Around here the whole state is going to "trunked" 800mhz systems, there are very few agencies still using the lower bands. Everybody will eventually transition to 800, the crowding of the lower bands is only going to get worse, and I suspect the FCC would like to free them up for purposes of selling them to a different user. That's what happened to analog broadcast TV. Without a digital scanner setup to follow trunked comms you will hear very little in the future.
Range varies a lot. With a good antenna and the right band, you can work CW from thousands of miles away with a couple watts. 2 meter/VHF handhelds with 5 watts and a rubber ducky antenna are limited to a range of maybe two to five miles or so in a town with lots of buildings and trees. Basically line of sight comms, if you have an unobstructed view of the other guy with nothing between you, you could go 20 miles or more, but that is a rare sitch. Add a few buildings or hills between ya, forget it. That's why most towns with any sort of Ham activity usually have a repeater or two on high ground to extend the range. An external antenna on your car or a long whip antenna on the unit will also extend the range. And of course there are always amps.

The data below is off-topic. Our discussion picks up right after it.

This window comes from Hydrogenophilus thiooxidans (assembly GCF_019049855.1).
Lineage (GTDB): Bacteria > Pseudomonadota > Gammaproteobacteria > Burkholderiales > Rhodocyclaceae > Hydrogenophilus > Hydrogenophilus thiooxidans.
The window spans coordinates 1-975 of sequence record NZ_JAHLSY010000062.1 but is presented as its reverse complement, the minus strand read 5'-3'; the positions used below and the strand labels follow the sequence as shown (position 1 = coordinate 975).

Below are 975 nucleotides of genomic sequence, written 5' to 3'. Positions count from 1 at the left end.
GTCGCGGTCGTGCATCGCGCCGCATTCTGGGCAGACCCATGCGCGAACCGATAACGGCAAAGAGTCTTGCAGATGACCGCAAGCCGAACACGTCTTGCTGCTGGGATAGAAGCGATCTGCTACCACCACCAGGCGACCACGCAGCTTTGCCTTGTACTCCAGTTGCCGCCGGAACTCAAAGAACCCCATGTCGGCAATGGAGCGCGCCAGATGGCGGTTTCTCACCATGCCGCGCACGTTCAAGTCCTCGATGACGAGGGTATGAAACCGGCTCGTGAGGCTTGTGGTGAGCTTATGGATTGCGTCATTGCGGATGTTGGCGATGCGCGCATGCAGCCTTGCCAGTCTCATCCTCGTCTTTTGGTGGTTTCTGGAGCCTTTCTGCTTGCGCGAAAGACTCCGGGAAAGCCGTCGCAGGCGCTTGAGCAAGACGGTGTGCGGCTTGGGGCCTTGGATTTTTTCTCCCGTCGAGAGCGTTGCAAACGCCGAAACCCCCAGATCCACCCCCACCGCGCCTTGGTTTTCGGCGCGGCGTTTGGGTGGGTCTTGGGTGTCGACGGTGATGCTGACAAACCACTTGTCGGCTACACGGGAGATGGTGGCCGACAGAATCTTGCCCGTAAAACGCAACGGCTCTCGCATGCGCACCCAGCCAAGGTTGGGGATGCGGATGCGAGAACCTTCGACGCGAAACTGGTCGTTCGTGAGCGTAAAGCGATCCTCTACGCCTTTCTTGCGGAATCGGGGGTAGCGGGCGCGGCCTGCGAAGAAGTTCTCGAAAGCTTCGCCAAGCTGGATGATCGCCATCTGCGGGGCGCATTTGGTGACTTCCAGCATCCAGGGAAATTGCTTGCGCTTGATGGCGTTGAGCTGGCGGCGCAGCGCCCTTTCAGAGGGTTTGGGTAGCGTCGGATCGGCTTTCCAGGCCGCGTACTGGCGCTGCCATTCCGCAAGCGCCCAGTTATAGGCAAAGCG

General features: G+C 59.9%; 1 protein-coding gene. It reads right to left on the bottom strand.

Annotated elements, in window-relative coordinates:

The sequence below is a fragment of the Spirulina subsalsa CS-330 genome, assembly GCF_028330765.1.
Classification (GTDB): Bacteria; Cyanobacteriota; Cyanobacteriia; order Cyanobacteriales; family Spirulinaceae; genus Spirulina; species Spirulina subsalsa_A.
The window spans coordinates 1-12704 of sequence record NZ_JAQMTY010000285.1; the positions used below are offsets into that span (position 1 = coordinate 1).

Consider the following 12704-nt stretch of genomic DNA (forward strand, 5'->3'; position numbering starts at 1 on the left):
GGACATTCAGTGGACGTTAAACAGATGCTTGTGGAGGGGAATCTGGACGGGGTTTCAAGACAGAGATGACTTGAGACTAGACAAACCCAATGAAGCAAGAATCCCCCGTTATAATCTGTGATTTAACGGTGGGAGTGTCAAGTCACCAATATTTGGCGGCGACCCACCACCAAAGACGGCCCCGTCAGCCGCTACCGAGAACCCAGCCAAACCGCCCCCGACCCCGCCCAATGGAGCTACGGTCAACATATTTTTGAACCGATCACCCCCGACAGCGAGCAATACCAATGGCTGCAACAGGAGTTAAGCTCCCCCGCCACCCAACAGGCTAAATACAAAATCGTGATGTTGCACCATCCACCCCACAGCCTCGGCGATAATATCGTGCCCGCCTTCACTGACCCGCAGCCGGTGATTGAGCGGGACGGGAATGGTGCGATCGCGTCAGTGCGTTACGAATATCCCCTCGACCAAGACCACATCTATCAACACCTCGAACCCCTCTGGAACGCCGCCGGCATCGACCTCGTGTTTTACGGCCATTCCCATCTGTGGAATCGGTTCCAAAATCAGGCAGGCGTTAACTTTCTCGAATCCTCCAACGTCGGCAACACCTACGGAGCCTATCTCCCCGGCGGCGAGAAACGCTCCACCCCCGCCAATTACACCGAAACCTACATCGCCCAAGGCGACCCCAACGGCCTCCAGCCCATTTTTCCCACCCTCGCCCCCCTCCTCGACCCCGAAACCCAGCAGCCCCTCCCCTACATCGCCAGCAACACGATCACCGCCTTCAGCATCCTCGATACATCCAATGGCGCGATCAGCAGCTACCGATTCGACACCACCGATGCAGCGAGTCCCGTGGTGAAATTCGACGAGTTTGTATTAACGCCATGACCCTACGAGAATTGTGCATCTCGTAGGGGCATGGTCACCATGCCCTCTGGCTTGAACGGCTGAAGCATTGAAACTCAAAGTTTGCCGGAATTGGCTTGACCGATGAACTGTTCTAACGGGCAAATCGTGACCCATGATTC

Most locales already have a ham radio network setup with local emergency agencies, ARES and RACES are the common names used. Find them and see what they use and recommend. The ARRL is where ya need to look for Ham Radio info:
American Radio Relay League | ARRL - The national association for AMATEUR RADIO